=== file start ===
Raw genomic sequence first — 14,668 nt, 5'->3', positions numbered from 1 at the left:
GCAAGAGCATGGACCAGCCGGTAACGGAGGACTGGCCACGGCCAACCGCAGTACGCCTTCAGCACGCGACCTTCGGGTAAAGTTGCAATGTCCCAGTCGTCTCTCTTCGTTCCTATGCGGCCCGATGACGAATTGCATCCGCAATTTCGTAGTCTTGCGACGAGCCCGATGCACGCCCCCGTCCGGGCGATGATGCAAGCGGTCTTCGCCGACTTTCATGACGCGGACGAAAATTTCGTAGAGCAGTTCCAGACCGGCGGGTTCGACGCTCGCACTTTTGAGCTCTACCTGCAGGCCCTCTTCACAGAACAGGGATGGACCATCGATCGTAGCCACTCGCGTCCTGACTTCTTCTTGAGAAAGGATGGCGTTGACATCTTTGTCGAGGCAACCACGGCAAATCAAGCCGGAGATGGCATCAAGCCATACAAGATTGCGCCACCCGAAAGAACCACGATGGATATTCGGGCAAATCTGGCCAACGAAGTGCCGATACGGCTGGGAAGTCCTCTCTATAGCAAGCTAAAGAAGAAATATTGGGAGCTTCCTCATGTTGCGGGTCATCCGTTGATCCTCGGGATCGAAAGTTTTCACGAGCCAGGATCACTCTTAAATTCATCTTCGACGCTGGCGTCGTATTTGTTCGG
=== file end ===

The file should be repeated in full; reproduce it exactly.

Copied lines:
Raw genomic sequence first — 14,668 nt, 5'->3', positions numbered from 1 at the left:
GCAAGAGCATGGACCAGCCGGTAACGGAGGACTGGCCACGGCCAACCGCAGTACGCCTTCAGCACGCGACCTTCGGGTAAAGTTGCAATGTCCCAGTCGTCTCTCTTCGTTCCTATGCGGCCCGATGACGAATTGCATCCGCAATTTCGTAGTCTTGCGACGAGCCCGATGCACGCCCCCGTCCGGGCGATGATGCAAGCGGTCTTCGCCGACTTTCATGACGCGGACGAAAATTTCGTAGAGCAGTTCCAGACCGGCGGGTTCGACGCTCGCACTTTTGAGCTCTACCTGCAGGCCCTCTTCACAGAACAGGGATGGACCATCGATCGTAGCCACTCGCGTCCTGACTTCTTCTTGAGAAAGGATGGCGTTGACATCTTTGTCGAGGCAACCACGGCAAATCAAGCCGGAGATGGCATCAAGCCATACAAGATTGCGCCACCCGAAAGAACCACGATGGATATTCGGGCAAATCTGGCCAACGAAGTGCCGATACGGCTGGGAAGTCCTCTCTATAGCAAGCTAAAGAAGAAATATTGGGAGCTTCCTCATGTTGCGGGTCATCCGTTGATCCTCGGGATCGAAAGTTTTCACGAGCCAGGATCACTCTTAAATTCATCTTCGACGCTGGCGTCGTATTTGTTCGG